Friday, April 20, 2007

3 More Ways to Increase Your Freelance Writing Income by 25%

How to Turn into a Freelance Writing Machine? (Part II of II)

The first part of this article, How to Increase Your Freelance Writing Income by 25% or More, discussed two things you could do immediately to increase your income -- or more. This, Part II, will discuss three more things.

NOTE: I've been a freelance writer since 1993 and have personally tried all of these methods. Therefore, I know firsthand that they work. So, what are the next three things you can do to increase your income by 25% or more?

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I. Organize your income streams. What do I mean by this? I'll explain via example.

To date, I've written six e-books and one freelance writing e-course. I've been wanting to migrate my e-books to Clickbank, an online retailer of digital products, for months. Doing this will allow affiliates to sell my e-books.

How Does ClickBank Work? Essentially, those with websites can sell my e-books from their website. Whenever a sale is made, they're paid a commission.

This could dramatically increase sales because instead of selling them from my site only, I could have 10, 20, or 300 different websites selling my products. Even one sale a day from 10 other sites increases my income tenfold. But, have I done this, no.

There are a couple of other ideas I've been wanting to implement as well, but haven't followed through. So, what do I need to do? Carve out time to organize existing income streams, implement others and tweak what is NOT working. Taking a week or two to do this could mean a dramatic increase in income.

What ideas can you implement, change, tweak to increase your income? Take a week or two every year to analyze this and put it into action.

II. Go with the flow of ideas. Another example to illustrate this -- a few days ago, I had a burst of creative energy. Never considering myself a "writer," I could never quite relate to writers who said that they could sometimes write for days - it's as if they can't get the ideas down on paper fast enough.

On this day, I understood that sentiment perfectly - for perhaps the first time in my career as a freelance writer. I wrote article after article -- completing some outright, creating outlines for others and just writing down headlines for others. I felt like I completed a week's worth of work in one day.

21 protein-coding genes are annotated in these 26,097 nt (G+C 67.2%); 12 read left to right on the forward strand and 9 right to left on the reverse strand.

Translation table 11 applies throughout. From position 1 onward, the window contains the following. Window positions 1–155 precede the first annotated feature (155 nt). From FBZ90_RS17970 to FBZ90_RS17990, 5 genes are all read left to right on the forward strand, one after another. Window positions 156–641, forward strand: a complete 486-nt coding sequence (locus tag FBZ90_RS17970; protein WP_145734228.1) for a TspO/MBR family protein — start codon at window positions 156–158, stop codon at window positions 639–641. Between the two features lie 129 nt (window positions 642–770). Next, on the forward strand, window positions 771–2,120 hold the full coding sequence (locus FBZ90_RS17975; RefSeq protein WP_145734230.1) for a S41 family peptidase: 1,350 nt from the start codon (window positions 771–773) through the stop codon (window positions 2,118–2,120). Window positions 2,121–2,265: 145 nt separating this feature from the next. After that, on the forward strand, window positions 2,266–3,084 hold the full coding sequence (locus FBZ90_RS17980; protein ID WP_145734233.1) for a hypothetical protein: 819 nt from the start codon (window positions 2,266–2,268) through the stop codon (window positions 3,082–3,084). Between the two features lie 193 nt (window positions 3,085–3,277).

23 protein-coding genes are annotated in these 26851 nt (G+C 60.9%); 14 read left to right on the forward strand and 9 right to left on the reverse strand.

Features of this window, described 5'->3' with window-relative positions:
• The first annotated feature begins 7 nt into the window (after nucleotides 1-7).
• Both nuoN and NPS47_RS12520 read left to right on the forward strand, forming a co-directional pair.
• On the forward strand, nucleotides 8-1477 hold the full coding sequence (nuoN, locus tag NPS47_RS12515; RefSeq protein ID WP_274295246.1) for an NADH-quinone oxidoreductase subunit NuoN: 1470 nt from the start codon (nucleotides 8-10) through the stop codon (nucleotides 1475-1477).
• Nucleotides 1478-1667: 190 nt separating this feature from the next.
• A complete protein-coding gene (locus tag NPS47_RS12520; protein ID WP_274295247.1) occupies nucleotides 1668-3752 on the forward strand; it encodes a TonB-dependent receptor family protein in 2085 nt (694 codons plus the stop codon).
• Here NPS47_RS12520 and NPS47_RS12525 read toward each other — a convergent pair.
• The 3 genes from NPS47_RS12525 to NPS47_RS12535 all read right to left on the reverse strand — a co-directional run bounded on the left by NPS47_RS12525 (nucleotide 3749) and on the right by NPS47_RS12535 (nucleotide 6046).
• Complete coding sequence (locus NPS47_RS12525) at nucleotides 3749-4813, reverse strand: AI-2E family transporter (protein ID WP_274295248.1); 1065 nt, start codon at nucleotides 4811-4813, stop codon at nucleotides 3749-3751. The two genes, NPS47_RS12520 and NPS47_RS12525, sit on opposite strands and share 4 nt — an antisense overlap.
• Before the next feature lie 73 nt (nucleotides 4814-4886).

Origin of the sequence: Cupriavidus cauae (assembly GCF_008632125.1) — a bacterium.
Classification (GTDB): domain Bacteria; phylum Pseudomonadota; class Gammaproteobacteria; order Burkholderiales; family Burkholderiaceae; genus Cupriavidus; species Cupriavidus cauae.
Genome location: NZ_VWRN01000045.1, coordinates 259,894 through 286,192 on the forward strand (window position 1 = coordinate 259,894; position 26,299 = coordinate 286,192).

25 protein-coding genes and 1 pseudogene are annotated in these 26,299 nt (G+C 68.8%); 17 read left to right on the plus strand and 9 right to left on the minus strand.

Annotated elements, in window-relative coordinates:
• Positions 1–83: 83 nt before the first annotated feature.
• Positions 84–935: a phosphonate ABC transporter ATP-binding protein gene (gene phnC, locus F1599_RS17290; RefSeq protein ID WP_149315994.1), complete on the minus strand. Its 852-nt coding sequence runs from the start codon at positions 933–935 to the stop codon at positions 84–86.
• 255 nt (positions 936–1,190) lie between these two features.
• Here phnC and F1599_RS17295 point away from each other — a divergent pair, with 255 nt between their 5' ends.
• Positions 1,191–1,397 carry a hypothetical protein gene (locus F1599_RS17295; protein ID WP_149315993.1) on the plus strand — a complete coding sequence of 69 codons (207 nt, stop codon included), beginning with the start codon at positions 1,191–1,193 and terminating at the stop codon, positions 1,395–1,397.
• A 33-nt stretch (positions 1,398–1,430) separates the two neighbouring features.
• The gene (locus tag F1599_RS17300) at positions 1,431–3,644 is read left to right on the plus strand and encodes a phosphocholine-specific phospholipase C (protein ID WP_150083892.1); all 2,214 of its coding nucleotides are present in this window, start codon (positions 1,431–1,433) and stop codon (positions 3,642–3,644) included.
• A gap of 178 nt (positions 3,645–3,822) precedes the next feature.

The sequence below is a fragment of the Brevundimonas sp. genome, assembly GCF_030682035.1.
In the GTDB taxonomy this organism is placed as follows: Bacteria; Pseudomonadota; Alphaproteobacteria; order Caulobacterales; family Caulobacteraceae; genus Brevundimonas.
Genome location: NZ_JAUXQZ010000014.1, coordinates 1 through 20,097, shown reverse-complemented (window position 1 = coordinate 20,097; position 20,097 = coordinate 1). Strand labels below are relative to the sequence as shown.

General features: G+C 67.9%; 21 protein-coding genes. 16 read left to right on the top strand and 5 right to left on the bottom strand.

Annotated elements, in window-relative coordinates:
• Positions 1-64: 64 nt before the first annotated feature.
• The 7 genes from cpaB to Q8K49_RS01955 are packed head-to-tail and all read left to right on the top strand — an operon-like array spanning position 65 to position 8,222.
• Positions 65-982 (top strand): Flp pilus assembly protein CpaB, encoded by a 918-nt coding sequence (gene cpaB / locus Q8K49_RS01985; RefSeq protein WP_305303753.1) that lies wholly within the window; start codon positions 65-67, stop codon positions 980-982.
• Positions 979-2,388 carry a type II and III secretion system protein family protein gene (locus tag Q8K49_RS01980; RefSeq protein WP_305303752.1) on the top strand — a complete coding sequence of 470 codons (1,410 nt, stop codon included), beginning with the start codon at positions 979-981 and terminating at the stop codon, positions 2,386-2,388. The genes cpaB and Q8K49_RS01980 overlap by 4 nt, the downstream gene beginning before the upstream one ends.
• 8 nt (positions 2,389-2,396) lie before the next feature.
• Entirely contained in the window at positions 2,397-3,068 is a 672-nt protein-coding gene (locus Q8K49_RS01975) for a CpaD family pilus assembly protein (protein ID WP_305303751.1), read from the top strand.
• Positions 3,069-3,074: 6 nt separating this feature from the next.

My point? Rather than focus on other tasks that were on my schedule that day, I just went with that flow of ideas. And boy I'm glad I did.

I still don't know what happened to cause this, but I wish I had two or three days a month like this - I'd be a freelance writing machine!

III. Avoid Forums and Social Networking Sites. Why? The same reason mentioned in Part I of this article for avoiding your own work online - they waste valuable time.

Now, don't get me wrong, you need sites like Digg and MySpace to promote your work. But, don't get caught up reading article after article on these, or interacting with others on message boards and Q&A forums.

While it may seem antisocial to "post and run," remember, if you are going to make a full-time living as a freelance writer, the bulk of your time must be spent on income-producing projects.

Even an hour a day spent on these can cost you 10-15% of your take-home pay if you average it out over months and days. On your "off days," you can spend time online playing on sites like these. But, regular work days should be for just that - work - work that produces income.

As this series of articles demonstrate, increasing your freelance income is as simple as paying attention to your time and tweaking what you're already doing. In other words, little changes lead to big dollars! So pay attention and turn your writing into a virtual money tree!
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